It’s very much of a track of its time: the UK’s sun-filled glory of a summer in 1966, the last time England [edited] won the World Cup, the summer of Revolver and Aftermath, of the Emma Peel Avengers and “Sunny Afternoon” and “Daydream.”

The groovy cod-Latin rhythm (washboard and bongos!) is the most notable sign that Tony Hatch is using session players in place of The Buzz, and this is easily the best-sounding Bowie record so far in his career. Sadly, the single was yet another flop for Bowie, whose time with Pye ended soon afterward.

Recorded 5 July 1966 and released on 19 August 1966 as Pye 17157; on Pye 1966 Singles. Bowie revived it in 1999, occasionally performing it live.

Good Morning Girl

August 20, 2009


Good Morning Girl.

An odd one-off, the swing-pop “Good Morning Girl” (Bowie scats!) has more vitality than its flip-side, if it’s as much a stylistic dead-end. It’s something of a rough mix of the young Van Morrison (in Them), Georgie Fame and the Dave Clark Five’s “I Need Love.” A curio, but a fun one at least: Bowie never sounded quite this ebullient again.

Recorded 7 March 1966 and released as Pye 17079 on 1 April 1966 (Pye Singles).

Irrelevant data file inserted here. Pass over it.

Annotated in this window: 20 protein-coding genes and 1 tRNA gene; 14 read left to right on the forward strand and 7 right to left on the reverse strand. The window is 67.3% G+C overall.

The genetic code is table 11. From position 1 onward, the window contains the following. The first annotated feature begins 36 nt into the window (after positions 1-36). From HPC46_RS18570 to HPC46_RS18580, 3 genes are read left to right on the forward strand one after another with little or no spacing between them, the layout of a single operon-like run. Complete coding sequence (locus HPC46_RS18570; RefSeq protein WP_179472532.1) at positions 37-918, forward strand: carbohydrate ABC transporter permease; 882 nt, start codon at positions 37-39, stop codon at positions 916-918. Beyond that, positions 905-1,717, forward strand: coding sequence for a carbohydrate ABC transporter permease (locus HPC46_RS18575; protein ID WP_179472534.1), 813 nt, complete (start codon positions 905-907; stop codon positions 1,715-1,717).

Do Anything You Say

August 18, 2009


Do Anything You Say.

Anatomy of a dud single: a patchwork lyric of place-filler phrases; a monotonous one-line chorus that wears on the nerves because it’s repeated so damn much; a would-be soul groove that, after a mildly inspiring start, seems to just skip in place; and some woeful backing vocals (I mean, you’re cutting a rock & roll single, guys—give it some zing: you sound like a bunch of conscripts). Pronounced dead on arrival the moment it was released.

“Do Anything You Say” is one of Bowie’s last soul-influenced compositions and one of his most inconsequential releases—it’s notable only for marking the full stop to a style Bowie never mastered and finally abandoned. (Pye was one of the major Northern Soul labels, so perhaps the label wanted Bowie to try his hand at something more uptempo and dance-oriented.)

The backing band is Bowie’s latest collection—The Buzz, consisting of John Hutchinson (lead guitarist, who would become one of Bowie’s closest collaborators in the late ’60s), Derek Fearnley (b), John Eager (d) and Derek Bayes (organ). They sound pretty much interchangeable with the ill-fated Lower Third and a frustrated Tony Hatch would replace them with session players for Bowie’s next single.

Recorded 7 March 1966 and released as Pye 17079 on 1 April 1966 (Pye Singles).

And I Say To Myself

August 17, 2009


And I Say to Myself.